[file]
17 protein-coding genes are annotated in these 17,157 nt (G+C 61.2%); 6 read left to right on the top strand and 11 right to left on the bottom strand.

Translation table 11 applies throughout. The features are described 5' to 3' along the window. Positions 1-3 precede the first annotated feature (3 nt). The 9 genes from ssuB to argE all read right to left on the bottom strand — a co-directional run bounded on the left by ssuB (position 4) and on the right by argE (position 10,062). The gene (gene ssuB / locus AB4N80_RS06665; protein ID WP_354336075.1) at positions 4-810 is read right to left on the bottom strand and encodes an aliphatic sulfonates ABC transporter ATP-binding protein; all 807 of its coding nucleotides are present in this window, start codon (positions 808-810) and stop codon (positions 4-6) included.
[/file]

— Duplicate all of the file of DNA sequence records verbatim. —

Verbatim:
17 protein-coding genes are annotated in these 17,157 nt (G+C 61.2%); 6 read left to right on the top strand and 11 right to left on the bottom strand.

Translation table 11 applies throughout. The features are described 5' to 3' along the window. Positions 1-3 precede the first annotated feature (3 nt). The 9 genes from ssuB to argE all read right to left on the bottom strand — a co-directional run bounded on the left by ssuB (position 4) and on the right by argE (position 10,062). The gene (gene ssuB / locus AB4N80_RS06665; protein ID WP_354336075.1) at positions 4-810 is read right to left on the bottom strand and encodes an aliphatic sulfonates ABC transporter ATP-binding protein; all 807 of its coding nucleotides are present in this window, start codon (positions 808-810) and stop codon (positions 4-6) included.